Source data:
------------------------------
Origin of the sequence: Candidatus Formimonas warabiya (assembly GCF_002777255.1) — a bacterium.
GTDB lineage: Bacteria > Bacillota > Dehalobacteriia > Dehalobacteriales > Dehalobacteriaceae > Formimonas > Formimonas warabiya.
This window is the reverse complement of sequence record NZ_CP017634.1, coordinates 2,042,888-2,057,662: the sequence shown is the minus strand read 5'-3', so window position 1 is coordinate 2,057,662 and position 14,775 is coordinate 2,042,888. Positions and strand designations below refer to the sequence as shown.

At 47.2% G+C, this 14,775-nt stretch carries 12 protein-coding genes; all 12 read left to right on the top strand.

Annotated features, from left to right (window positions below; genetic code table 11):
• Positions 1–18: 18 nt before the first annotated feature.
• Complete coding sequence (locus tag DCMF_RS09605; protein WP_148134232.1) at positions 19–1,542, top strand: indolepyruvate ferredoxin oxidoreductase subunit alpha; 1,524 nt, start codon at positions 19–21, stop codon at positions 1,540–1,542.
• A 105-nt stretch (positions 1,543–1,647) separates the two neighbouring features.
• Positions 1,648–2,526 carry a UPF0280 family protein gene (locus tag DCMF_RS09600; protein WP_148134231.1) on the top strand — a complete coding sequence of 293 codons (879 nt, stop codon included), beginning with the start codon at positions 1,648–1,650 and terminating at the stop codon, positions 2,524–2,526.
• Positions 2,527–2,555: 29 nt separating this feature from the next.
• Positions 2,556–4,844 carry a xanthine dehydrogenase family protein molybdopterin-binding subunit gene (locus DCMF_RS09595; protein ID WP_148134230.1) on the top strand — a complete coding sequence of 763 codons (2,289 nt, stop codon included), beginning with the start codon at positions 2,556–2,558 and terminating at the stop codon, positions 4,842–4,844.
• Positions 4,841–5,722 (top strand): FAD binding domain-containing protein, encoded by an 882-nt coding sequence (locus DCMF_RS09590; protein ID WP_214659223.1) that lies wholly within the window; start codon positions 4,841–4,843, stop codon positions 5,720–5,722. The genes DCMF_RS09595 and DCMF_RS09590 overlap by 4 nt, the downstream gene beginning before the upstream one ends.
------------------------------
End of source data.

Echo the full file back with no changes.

Origin of the sequence: Candidatus Formimonas warabiya (assembly GCF_002777255.1) — a bacterium.
GTDB lineage: Bacteria > Bacillota > Dehalobacteriia > Dehalobacteriales > Dehalobacteriaceae > Formimonas > Formimonas warabiya.
This window is the reverse complement of sequence record NZ_CP017634.1, coordinates 2,042,888-2,057,662: the sequence shown is the minus strand read 5'-3', so window position 1 is coordinate 2,057,662 and position 14,775 is coordinate 2,042,888. Positions and strand designations below refer to the sequence as shown.

At 47.2% G+C, this 14,775-nt stretch carries 12 protein-coding genes; all 12 read left to right on the top strand.

Annotated features, from left to right (window positions below; genetic code table 11):
• Positions 1–18: 18 nt before the first annotated feature.
• Complete coding sequence (locus tag DCMF_RS09605; protein WP_148134232.1) at positions 19–1,542, top strand: indolepyruvate ferredoxin oxidoreductase subunit alpha; 1,524 nt, start codon at positions 19–21, stop codon at positions 1,540–1,542.
• A 105-nt stretch (positions 1,543–1,647) separates the two neighbouring features.
• Positions 1,648–2,526 carry a UPF0280 family protein gene (locus tag DCMF_RS09600; protein WP_148134231.1) on the top strand — a complete coding sequence of 293 codons (879 nt, stop codon included), beginning with the start codon at positions 1,648–1,650 and terminating at the stop codon, positions 2,524–2,526.
• Positions 2,527–2,555: 29 nt separating this feature from the next.
• Positions 2,556–4,844 carry a xanthine dehydrogenase family protein molybdopterin-binding subunit gene (locus DCMF_RS09595; protein ID WP_148134230.1) on the top strand — a complete coding sequence of 763 codons (2,289 nt, stop codon included), beginning with the start codon at positions 2,556–2,558 and terminating at the stop codon, positions 4,842–4,844.
• Positions 4,841–5,722 (top strand): FAD binding domain-containing protein, encoded by an 882-nt coding sequence (locus DCMF_RS09590; protein ID WP_214659223.1) that lies wholly within the window; start codon positions 4,841–4,843, stop codon positions 5,720–5,722. The genes DCMF_RS09595 and DCMF_RS09590 overlap by 4 nt, the downstream gene beginning before the upstream one ends.